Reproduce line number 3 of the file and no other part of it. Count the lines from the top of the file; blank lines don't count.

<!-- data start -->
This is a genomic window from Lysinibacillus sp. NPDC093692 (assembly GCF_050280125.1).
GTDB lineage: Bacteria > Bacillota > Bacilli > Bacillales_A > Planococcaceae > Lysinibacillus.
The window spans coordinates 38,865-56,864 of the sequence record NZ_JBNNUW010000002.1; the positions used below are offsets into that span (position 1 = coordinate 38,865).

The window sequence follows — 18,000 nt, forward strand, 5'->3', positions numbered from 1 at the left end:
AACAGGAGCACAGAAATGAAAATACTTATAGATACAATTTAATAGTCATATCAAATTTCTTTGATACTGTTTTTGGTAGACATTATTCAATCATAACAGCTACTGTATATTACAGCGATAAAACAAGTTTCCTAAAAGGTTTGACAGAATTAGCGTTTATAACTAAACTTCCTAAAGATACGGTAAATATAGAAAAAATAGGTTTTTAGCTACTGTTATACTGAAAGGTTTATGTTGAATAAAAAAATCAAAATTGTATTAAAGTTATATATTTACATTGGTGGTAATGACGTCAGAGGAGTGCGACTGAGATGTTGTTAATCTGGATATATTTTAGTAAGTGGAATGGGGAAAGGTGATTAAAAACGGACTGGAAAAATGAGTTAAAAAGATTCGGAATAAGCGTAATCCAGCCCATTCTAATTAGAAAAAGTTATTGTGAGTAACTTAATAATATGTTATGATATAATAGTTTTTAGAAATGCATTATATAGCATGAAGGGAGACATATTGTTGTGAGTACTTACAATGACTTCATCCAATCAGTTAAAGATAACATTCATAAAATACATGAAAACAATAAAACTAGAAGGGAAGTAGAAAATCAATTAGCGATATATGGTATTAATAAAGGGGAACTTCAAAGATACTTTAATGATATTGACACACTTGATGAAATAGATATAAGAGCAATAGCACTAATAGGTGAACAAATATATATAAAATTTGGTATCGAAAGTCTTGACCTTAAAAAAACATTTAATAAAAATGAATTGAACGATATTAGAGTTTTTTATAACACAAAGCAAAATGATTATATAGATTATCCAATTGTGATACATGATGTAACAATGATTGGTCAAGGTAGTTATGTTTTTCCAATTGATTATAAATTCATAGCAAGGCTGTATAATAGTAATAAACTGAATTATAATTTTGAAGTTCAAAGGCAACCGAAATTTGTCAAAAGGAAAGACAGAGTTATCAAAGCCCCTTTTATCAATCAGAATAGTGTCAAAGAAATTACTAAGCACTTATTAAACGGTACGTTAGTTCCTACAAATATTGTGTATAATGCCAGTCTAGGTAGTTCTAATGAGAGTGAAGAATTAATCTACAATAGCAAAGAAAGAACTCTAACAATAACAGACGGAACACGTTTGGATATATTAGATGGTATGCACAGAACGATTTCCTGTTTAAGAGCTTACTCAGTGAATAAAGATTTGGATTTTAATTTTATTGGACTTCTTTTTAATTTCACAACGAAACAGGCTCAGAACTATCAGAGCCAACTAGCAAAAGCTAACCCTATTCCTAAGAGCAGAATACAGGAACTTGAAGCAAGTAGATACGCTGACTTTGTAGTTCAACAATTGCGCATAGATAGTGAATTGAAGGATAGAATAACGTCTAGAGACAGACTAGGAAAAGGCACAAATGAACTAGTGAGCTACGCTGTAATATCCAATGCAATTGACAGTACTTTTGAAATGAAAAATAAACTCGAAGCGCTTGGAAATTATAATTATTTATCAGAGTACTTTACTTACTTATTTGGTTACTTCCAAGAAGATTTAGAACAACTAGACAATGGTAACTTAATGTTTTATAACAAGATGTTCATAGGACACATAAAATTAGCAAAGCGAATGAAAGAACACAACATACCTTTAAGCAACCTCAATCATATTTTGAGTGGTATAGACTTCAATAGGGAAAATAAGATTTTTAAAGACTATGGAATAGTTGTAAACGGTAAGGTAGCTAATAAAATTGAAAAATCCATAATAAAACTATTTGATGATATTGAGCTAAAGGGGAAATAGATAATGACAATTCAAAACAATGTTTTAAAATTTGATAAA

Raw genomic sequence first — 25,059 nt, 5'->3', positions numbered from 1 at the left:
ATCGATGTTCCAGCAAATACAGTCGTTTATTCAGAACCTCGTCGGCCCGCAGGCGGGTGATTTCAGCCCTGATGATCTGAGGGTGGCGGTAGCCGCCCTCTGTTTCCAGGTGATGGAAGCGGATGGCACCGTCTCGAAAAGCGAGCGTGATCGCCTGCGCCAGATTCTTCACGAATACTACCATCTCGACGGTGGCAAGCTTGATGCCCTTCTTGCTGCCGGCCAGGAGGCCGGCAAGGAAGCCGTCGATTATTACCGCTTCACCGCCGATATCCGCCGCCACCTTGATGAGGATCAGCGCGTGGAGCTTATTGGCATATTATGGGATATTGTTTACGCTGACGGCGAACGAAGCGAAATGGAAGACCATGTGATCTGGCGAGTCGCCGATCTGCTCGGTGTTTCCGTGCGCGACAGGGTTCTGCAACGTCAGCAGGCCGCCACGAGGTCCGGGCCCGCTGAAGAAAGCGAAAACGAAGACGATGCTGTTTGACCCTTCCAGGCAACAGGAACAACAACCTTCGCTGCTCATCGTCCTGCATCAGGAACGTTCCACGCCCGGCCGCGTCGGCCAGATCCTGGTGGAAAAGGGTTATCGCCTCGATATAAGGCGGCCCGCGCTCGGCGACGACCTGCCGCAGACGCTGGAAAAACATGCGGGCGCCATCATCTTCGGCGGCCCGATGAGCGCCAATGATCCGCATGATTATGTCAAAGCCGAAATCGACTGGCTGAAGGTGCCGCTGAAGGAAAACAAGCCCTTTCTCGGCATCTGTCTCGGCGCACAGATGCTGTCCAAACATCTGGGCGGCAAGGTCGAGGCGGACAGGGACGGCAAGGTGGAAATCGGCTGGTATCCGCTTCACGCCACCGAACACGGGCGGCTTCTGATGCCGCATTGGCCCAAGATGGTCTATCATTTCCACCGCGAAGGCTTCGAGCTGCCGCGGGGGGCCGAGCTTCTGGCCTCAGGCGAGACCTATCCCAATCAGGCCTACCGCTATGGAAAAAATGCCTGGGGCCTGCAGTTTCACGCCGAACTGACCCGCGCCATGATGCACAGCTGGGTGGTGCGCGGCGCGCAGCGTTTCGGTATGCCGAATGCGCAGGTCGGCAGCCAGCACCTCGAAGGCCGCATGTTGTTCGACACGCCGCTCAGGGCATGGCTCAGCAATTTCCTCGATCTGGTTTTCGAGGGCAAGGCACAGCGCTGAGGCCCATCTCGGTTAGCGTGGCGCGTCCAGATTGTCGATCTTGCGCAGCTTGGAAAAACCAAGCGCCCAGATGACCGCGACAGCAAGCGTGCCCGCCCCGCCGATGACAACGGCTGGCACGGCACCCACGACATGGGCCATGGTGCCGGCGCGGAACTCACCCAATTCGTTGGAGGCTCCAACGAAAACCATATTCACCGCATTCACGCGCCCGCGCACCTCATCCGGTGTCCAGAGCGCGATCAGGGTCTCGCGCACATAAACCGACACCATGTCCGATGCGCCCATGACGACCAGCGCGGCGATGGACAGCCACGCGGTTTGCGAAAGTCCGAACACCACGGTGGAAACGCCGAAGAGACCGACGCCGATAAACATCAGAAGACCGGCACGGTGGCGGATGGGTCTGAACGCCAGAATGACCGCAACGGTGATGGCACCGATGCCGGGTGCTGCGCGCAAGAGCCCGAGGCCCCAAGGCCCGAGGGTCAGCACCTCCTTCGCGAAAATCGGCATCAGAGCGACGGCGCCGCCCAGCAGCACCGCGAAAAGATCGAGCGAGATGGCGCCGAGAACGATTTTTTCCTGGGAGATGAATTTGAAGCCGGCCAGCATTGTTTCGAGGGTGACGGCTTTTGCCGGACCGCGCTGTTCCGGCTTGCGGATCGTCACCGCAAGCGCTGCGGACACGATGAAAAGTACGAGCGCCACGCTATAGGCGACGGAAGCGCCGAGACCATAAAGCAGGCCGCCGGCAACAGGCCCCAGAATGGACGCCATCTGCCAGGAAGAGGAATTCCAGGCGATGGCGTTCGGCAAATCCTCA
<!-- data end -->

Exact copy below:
The window spans coordinates 38,865-56,864 of the sequence record NZ_JBNNUW010000002.1; the positions used below are offsets into that span (position 1 = coordinate 38,865).